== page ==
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Development of Circularity Metrics for Maritime Industry - Increased Value Extraction from End of Life Marine Assets

Department of Naval Architecture, Ocean & Marine Engineering

Dr Sefer Anil Gunbeyaz Friday, April 30, 2021 Funded PhD Project (UK Students Only)
Glasgow United Kingdom Aerospace Engineering Environmental Engineering Manufacturing Engineering Mechanical Engineering Materials Science

About the Project


This fully funded PhD offers an exciting opportunity to undertake research on a field with growing importance. The goal of this project is to develop circular economy metrics for maritime industry and to increase the end-of-life value of maritime assets.

 Research Focus

When an asset comes to the end of its useful or economic life, opportunities to reuse, repair, remanufacture and recycle the majority of the materials, equipment and parts and the risks from these decommissioning jobs arise.While shipping is classed as one of the most energy efficient transport modes, it currently lags behind sectors such as aerospace and automotive in terms of circular economy approaches, sustainability, accountability and the applications of technologies that have seen the other sectors excel in those aforementioned areas. The Circular economy approach is not well-established in the maritime and there is a need to “close the loop” to minimise waste and to increase the revenue stream. The current linear consumption economy that is inherent in shipping (McKenna et al., 2012) results in increased costs, increased health, safety and environmental risks and harms efforts in achieving sustainability targets. Ship recycling contributes significantly in reducing the demand for emission of intensive mining of iron ore and new steel production, through the utilisation of steel scrap. However, questions like that materials and equipment from ships are currently being underutilised in terms of their potential for reuse, remanufacturing and recycling, and the issues surrounding the conditions where the vast majority of ships are currently being recycled (SEP, 2016), bring a negative image to this industry.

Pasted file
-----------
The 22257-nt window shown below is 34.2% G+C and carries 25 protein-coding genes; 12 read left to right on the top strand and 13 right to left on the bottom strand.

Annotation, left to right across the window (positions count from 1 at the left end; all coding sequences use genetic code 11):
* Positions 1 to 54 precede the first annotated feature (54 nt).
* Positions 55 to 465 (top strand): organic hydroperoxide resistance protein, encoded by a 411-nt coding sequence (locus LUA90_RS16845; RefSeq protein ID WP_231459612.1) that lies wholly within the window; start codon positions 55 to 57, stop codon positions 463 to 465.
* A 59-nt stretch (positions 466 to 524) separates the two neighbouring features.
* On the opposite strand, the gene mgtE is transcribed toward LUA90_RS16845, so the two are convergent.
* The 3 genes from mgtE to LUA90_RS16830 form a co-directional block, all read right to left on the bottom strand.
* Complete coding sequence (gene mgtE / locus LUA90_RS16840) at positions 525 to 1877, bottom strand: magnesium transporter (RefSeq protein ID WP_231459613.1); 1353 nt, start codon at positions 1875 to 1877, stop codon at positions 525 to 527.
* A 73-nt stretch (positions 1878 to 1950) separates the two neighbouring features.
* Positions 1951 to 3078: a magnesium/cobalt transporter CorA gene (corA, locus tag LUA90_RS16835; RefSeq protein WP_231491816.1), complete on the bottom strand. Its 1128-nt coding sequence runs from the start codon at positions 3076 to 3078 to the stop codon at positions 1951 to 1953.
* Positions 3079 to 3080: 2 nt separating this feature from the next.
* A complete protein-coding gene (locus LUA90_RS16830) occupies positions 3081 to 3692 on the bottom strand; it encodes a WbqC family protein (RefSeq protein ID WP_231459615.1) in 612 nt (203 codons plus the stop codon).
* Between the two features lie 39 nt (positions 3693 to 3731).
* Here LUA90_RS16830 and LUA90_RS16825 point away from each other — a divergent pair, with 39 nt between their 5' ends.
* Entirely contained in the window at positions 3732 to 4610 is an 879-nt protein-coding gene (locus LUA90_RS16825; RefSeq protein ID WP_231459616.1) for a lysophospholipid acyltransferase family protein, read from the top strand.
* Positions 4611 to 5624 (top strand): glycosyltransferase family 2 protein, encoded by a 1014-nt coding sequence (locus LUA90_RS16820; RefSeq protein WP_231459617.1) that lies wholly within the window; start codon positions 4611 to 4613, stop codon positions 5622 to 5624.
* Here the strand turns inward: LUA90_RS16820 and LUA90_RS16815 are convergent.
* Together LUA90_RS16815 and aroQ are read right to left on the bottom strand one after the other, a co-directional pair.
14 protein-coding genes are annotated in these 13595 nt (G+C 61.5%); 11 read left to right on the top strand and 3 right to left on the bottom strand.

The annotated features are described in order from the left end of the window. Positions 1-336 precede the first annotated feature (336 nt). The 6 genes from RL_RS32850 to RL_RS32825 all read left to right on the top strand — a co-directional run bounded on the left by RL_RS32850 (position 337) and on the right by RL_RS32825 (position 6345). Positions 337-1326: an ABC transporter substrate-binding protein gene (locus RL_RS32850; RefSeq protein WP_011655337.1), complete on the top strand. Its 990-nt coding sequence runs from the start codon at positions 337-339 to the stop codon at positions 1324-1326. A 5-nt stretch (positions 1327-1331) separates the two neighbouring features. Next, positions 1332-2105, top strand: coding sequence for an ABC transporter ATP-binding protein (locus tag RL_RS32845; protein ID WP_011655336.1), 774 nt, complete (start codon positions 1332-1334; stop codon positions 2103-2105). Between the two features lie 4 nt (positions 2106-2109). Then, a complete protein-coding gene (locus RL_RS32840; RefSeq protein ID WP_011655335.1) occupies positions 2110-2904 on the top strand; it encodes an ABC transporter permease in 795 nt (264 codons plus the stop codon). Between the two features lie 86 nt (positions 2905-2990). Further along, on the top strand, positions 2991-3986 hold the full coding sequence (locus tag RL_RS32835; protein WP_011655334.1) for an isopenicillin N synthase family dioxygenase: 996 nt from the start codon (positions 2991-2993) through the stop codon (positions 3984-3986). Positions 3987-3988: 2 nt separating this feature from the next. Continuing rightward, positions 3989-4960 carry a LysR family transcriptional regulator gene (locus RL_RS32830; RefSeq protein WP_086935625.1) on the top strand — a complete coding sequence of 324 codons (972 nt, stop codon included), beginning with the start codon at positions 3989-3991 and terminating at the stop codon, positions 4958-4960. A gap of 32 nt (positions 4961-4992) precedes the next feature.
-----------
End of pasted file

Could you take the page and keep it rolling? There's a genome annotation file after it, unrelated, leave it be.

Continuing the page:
In this project, therefore, the main aim will be to implement circular economy principles and close the loop of the linear maritime economy through developing circular economy metrics for maritime industry and to implement circular economy principles to maritime industry to increase the end-of-life value of assets. Achieving this goal will not only increase the revenue stream of the yards and create new jobs, but it will also minimise the waste from the assets and decrease the environmental impact. By creating a framework to identify common materials (including hazardous wastes), high value items, end-of-life solutions and an overall circularity metrics, project will address an important gap within the industry. Considering the Ship-recycling and offshore decommissioning mainly conducted in developing countries (Bangladesh, India, Pakistan, Turkey and China are major countries), it is critical to improve the conditions surrounding the industry. This project will also contribute to the economic development of the recycler countries by supplying the needs of the manufacturing and other industries through the materials obtained from the end-of-life marine assets (Hossain and Islam, 2006, Mizanur Rahman and Mayer, 2015).